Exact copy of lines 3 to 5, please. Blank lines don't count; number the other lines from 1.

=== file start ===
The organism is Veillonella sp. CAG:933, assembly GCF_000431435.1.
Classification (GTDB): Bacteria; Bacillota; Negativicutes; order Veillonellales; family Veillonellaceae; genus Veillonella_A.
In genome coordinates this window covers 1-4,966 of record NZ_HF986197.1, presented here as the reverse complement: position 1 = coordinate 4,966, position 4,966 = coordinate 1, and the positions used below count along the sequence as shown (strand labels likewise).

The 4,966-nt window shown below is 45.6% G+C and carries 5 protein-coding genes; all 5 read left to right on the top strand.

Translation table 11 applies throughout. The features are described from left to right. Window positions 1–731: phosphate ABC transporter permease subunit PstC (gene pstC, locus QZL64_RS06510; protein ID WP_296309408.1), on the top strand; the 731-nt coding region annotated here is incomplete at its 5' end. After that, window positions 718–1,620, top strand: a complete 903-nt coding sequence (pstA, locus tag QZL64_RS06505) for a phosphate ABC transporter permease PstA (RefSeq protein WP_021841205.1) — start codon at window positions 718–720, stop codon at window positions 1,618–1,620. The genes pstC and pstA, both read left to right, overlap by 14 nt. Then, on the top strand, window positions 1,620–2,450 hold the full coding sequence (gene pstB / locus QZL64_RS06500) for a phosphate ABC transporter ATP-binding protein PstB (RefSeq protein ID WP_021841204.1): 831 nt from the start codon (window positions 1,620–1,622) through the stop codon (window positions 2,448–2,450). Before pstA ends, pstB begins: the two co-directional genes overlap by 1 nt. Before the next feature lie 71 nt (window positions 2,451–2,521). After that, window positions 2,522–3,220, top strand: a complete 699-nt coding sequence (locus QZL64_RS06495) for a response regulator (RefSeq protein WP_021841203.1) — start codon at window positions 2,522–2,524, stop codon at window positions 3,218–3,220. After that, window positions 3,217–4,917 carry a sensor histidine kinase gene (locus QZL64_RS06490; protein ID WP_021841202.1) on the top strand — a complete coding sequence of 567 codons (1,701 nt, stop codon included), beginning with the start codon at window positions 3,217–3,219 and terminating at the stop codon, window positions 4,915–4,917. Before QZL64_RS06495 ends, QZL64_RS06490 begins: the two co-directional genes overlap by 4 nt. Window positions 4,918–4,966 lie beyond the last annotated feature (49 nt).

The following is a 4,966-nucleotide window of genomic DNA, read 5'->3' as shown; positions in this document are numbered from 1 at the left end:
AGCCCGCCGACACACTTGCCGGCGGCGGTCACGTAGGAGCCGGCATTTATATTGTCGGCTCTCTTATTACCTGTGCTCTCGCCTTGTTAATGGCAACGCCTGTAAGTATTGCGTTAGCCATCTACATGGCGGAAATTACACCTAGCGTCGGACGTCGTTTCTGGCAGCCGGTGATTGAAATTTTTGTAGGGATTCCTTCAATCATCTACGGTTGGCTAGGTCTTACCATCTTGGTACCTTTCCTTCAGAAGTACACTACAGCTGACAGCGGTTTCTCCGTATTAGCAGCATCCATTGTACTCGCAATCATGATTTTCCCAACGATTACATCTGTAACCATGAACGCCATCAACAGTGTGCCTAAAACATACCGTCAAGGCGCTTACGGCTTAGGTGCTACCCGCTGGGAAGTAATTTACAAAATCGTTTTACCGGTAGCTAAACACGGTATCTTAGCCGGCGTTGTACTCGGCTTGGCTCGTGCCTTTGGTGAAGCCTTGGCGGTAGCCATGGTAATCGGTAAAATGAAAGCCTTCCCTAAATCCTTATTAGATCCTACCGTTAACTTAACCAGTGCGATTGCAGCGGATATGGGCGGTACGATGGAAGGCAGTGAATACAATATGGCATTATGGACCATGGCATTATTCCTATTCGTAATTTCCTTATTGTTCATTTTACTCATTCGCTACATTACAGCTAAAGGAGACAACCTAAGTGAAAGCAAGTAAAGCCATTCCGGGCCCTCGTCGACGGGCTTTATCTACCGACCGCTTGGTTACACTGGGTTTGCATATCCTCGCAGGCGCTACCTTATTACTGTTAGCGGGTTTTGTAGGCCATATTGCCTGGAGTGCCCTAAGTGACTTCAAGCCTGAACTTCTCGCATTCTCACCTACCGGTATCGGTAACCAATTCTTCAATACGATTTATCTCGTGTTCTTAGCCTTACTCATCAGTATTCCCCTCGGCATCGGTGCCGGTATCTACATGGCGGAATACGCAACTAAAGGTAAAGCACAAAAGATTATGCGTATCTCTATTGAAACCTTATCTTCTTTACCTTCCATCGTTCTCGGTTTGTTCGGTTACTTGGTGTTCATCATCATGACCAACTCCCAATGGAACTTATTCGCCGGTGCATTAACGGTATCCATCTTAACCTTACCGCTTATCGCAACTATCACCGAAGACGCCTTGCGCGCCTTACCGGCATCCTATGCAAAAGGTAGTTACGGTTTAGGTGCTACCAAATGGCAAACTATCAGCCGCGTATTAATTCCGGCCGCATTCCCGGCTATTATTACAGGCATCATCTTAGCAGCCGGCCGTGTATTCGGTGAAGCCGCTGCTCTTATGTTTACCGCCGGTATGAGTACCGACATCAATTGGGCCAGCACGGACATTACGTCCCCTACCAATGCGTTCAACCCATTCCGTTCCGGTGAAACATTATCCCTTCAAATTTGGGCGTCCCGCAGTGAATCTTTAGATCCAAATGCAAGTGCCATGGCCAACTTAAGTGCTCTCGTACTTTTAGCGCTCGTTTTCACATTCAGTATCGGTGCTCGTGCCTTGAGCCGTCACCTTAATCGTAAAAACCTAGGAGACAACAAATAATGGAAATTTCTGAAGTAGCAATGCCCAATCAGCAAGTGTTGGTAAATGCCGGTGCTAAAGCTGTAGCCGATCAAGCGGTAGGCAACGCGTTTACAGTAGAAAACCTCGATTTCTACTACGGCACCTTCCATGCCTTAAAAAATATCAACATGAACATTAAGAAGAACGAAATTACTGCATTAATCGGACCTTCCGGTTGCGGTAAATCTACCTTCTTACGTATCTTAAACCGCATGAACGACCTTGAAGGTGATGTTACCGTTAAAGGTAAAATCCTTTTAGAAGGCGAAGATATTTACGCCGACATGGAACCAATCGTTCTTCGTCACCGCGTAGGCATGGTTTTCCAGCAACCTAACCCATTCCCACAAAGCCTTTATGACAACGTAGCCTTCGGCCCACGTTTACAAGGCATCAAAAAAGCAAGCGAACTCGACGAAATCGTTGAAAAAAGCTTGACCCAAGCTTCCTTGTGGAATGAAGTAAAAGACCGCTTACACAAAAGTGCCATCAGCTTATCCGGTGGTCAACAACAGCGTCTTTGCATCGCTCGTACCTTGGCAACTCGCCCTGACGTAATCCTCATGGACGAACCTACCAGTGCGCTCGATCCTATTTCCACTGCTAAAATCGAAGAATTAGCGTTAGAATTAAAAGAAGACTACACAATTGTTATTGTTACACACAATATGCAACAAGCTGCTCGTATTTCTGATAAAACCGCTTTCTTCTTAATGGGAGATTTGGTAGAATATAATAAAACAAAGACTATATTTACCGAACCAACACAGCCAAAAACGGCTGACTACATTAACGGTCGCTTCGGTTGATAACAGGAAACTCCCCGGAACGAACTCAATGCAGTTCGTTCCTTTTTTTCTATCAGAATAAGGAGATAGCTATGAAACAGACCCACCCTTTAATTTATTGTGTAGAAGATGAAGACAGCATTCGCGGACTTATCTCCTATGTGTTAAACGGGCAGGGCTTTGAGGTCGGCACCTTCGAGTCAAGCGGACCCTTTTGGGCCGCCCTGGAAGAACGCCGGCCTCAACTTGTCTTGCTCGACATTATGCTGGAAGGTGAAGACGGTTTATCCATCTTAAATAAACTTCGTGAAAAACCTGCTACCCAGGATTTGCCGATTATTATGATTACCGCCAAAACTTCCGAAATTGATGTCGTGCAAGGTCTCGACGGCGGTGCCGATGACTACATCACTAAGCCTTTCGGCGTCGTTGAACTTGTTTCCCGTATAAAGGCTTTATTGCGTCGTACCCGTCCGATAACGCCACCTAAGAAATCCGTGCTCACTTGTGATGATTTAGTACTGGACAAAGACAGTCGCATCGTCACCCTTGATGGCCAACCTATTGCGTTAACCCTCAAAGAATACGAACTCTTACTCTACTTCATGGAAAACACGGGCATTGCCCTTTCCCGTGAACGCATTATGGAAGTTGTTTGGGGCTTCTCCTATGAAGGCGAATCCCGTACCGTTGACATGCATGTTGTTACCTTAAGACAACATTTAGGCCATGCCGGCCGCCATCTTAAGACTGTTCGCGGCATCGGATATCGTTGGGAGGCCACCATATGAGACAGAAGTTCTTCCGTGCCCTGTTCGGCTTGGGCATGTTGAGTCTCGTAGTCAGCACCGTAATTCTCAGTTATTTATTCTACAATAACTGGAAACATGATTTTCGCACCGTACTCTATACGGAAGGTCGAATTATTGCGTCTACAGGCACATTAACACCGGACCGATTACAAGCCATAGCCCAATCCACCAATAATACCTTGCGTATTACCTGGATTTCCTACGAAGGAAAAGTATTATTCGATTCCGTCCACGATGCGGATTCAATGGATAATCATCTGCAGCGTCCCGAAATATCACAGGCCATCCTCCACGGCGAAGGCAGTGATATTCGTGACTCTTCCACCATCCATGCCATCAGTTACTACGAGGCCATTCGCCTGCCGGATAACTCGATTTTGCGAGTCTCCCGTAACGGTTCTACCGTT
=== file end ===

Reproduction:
In genome coordinates this window covers 1-4,966 of record NZ_HF986197.1, presented here as the reverse complement: position 1 = coordinate 4,966, position 4,966 = coordinate 1, and the positions used below count along the sequence as shown (strand labels likewise).

The 4,966-nt window shown below is 45.6% G+C and carries 5 protein-coding genes; all 5 read left to right on the top strand.

Translation table 11 applies throughout. The features are described from left to right. Window positions 1–731: phosphate ABC transporter permease subunit PstC (gene pstC, locus QZL64_RS06510; protein ID WP_296309408.1), on the top strand; the 731-nt coding region annotated here is incomplete at its 5' end. After that, window positions 718–1,620, top strand: a complete 903-nt coding sequence (pstA, locus tag QZL64_RS06505) for a phosphate ABC transporter permease PstA (RefSeq protein WP_021841205.1) — start codon at window positions 718–720, stop codon at window positions 1,618–1,620. The genes pstC and pstA, both read left to right, overlap by 14 nt. Then, on the top strand, window positions 1,620–2,450 hold the full coding sequence (gene pstB / locus QZL64_RS06500) for a phosphate ABC transporter ATP-binding protein PstB (RefSeq protein ID WP_021841204.1): 831 nt from the start codon (window positions 1,620–1,622) through the stop codon (window positions 2,448–2,450). Before pstA ends, pstB begins: the two co-directional genes overlap by 1 nt. Before the next feature lie 71 nt (window positions 2,451–2,521). After that, window positions 2,522–3,220, top strand: a complete 699-nt coding sequence (locus QZL64_RS06495) for a response regulator (RefSeq protein WP_021841203.1) — start codon at window positions 2,522–2,524, stop codon at window positions 3,218–3,220. After that, window positions 3,217–4,917 carry a sensor histidine kinase gene (locus QZL64_RS06490; protein ID WP_021841202.1) on the top strand — a complete coding sequence of 567 codons (1,701 nt, stop codon included), beginning with the start codon at window positions 3,217–3,219 and terminating at the stop codon, window positions 4,915–4,917. Before QZL64_RS06495 ends, QZL64_RS06490 begins: the two co-directional genes overlap by 4 nt. Window positions 4,918–4,966 lie beyond the last annotated feature (49 nt).